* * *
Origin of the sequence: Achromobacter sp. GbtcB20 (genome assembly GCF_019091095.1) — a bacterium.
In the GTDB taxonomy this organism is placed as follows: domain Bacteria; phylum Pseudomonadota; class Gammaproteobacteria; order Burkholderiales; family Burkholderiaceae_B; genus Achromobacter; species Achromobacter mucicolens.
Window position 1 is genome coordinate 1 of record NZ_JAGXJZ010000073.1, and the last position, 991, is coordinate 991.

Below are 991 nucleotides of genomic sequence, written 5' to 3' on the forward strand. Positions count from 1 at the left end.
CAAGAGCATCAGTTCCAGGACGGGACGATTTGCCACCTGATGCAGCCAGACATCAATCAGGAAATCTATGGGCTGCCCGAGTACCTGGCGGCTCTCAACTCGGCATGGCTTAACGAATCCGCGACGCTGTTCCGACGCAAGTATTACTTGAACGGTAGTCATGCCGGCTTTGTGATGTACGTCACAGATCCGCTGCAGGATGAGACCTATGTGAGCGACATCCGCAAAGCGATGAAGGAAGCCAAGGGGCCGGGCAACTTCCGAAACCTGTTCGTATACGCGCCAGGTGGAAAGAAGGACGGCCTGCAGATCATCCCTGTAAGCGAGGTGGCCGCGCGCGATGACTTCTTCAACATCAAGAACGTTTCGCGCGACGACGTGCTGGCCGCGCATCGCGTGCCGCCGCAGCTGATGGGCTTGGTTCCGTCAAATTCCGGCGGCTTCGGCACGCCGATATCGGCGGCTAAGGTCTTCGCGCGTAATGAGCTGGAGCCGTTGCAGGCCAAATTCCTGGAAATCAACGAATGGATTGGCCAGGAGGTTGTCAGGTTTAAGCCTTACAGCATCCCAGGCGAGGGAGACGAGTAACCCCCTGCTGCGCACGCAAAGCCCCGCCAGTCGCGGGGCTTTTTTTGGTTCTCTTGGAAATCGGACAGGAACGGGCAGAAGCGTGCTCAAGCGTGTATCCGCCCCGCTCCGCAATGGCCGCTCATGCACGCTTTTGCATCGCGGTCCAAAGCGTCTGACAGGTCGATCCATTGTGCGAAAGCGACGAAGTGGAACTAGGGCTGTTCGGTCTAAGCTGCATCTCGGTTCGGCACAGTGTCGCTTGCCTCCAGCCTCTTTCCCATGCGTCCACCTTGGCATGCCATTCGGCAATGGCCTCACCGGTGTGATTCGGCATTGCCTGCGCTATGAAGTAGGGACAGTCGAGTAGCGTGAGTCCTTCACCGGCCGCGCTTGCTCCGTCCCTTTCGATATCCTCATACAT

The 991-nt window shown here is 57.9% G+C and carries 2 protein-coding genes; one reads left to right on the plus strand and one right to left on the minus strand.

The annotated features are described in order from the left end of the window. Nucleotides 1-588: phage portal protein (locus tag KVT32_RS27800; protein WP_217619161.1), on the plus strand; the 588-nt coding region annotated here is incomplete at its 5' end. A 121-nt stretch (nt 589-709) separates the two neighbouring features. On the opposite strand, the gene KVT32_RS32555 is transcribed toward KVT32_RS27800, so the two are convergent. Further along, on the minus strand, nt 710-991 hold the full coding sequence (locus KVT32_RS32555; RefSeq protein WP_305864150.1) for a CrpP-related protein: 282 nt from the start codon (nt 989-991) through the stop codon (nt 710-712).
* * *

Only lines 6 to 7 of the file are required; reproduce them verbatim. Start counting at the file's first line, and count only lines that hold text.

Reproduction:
The 991-nt window shown here is 57.9% G+C and carries 2 protein-coding genes; one reads left to right on the plus strand and one right to left on the minus strand.

The annotated features are described in order from the left end of the window. Nucleotides 1-588: phage portal protein (locus tag KVT32_RS27800; protein WP_217619161.1), on the plus strand; the 588-nt coding region annotated here is incomplete at its 5' end. A 121-nt stretch (nt 589-709) separates the two neighbouring features. On the opposite strand, the gene KVT32_RS32555 is transcribed toward KVT32_RS27800, so the two are convergent. Further along, on the minus strand, nt 710-991 hold the full coding sequence (locus KVT32_RS32555; RefSeq protein WP_305864150.1) for a CrpP-related protein: 282 nt from the start codon (nt 989-991) through the stop codon (nt 710-712).